Ancient History

Follow Me?



My parents wouldn’t have approved of the way I tossed my yellow bicycle down the embankment of the farmer’s Highline canal. I scrambled down the steep slope after it, stepping around slick, dried-smooth stalks of thrush and somber-gold cattail carcasses. The opening chords of spring exhaled perfect days for riding the smooth, compacted floor of the empty canal, drained five months earlier of undercurrent and swirl.

As I pedaled, I imagined a man in a hard hat a few miles away. He’d be wearing big gloves and big boots and he’d have a big truck. He’d hold a silver metal wheel and turn it for the anxious farmers who were already burning their piles of the noxious pulled dead. A gritty concrete door would slide open under his grandfatherly authority, allowing the Colorado river to thunder into the void of the canal, it’s fists numb from knocking all winter.

I thought the torrent might be rushing toward me on my bike as my feet went up and down and up and down. It was vaguely thrilling and made me feel like a girl of adventure and daring. I could never shame a river’s force and I was never truly in danger—but it couldn’t stop me from tricking the heartbeat out onto the sleeve of my little canal-dirtied coat. See me, river? Ride faster!

Trash collected between rocks, blown into the walled safety and rest of a manmade canyon. Some of the rocks looked familiar, brown and bland and possibly thrown in by me and my friends the previous summer when we’d scream at thin snakes and then at each other in mock horror: oh my gosh, it almost bit me!

Pedaling could become difficult when the silt became thick and soft, deposited perhaps by a nearby construction crew. I kept going to get to the place of the milkweeds. Then I could be done. Then I could drag my bike up the slope and onto the adjacent dirt road. Then I could go home and say I had a nice bike ride.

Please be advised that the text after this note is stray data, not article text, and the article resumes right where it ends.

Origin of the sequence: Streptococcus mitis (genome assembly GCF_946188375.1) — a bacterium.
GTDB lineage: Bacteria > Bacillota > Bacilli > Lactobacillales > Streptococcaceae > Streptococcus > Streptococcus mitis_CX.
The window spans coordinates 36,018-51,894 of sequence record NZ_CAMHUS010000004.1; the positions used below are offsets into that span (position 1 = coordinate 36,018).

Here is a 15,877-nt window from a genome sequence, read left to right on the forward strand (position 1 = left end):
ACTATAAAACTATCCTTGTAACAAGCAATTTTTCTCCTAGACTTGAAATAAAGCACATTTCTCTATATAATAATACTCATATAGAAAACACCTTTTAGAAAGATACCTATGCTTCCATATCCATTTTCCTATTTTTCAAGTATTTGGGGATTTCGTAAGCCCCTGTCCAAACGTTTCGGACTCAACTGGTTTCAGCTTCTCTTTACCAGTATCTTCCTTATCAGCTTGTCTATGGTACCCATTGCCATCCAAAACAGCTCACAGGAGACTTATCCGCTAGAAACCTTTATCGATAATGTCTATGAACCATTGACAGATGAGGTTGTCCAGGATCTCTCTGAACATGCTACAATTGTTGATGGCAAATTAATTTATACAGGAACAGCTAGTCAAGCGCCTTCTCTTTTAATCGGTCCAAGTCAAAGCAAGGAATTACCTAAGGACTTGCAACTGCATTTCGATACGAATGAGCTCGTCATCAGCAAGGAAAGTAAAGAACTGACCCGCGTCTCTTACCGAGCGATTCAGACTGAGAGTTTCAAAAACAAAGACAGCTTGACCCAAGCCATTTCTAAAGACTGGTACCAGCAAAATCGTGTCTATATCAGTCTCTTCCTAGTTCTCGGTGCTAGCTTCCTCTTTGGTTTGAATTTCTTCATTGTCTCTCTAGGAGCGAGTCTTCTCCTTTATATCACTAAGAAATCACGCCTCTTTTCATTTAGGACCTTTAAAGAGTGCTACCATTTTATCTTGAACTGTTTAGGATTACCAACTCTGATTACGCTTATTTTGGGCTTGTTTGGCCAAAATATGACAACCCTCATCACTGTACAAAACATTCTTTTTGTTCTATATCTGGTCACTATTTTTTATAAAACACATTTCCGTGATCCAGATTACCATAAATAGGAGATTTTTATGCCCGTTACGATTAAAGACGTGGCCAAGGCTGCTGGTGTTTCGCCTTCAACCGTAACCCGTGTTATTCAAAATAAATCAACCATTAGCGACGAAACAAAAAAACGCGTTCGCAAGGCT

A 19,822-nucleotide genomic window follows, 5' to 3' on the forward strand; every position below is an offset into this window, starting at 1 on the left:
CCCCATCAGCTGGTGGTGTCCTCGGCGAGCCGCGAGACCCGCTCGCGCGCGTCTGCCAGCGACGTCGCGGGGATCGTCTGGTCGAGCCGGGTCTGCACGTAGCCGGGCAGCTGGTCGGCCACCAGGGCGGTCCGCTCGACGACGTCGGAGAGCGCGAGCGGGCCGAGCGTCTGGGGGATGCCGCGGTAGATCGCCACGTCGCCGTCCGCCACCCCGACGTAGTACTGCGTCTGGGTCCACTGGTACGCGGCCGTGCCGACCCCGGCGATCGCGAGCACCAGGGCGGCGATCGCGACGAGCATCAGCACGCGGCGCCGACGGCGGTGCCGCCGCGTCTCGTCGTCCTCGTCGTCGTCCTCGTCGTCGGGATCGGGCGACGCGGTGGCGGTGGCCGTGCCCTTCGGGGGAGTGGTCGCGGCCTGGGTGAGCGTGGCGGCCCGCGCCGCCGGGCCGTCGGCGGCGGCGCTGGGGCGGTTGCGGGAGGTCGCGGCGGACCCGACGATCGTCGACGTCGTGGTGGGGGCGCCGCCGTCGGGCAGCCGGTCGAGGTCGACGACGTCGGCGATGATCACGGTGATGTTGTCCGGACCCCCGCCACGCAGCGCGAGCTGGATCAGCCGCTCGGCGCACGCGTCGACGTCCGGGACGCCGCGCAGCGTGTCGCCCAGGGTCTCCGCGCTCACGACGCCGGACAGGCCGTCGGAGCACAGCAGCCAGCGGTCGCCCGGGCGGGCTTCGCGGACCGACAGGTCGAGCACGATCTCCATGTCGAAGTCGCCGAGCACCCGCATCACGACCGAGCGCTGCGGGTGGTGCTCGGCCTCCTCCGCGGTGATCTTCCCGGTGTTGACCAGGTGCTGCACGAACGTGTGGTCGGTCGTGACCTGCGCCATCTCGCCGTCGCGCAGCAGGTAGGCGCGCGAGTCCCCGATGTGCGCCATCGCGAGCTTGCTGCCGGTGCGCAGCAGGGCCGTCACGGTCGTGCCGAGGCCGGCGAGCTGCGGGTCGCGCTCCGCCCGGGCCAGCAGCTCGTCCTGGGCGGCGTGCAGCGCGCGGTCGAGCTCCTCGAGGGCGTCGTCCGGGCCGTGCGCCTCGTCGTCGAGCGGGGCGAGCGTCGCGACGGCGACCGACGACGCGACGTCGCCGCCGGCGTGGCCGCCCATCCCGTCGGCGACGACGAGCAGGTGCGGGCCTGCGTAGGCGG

The milkweed pods were marooned boats. They were empty, crisp, fragile, and puzzling. The inside surface was smooth like a shell my grandma had in her bathroom, a sovenier from her trip to Hawaii. The outside was prickly and bumpy—hollow for filling, wisp bowls for white seeds sailing. Milkweed pods were for mostly for emptying and for girls on their bikes to find, blown into the path of rubber wheels and danger upstream. They were for the wind that also blew my hair into my mouth to spit out and out again because it was relentless. Sometimes the wind found its way into the trench where I’d ride my bike those days when I was ten, lonely but never alone.

My fifth grade teacher would give a candy bar to the child who could bring in the most milkweed pods the next Monday morning.

I won.

7 comments to Milkweed

  • Mom-of-mopsy

    The things I learn from reading your blog!! What did your teacher do with all the milkweed pods and what kind of candy bar did you get? Inquisitive minds want to know now that I know you didn’t get swepted away by the flood gates being opened. I’m glad you were reckless when it was safe!

  • Mopsy, you just…you are an amazing writer. Truly, you have a gift with words.

  • How cool is *that* memory? Just about the coolest, I’d say. I wish I’d known you when you were ten…I’m not sure how old I would have been, but I’m almost certain we would have been fast friends.

  • mopsy

    Mom—it was Nestle Crunch. My favorite. I have no clue what Mrs. Sparn did with the pods. Maybe for her personal use because I don’t remember using them in class.

    I always saved my recklessness for when it was safe. Isn’t that the best time?

  • BEAUTIFUL writing. Wow.

  • Wow indeed!

    So was your 5th grade teacher mean? Her name conjures up images of half glasses, a too-tight bun and angry eyebrows. But I’m thinkin’ any teacher who gave out Crunch bars as a prize had to be extremely likable. Yum!

  • Such a way with words! I can always picture the things about which you write so well!

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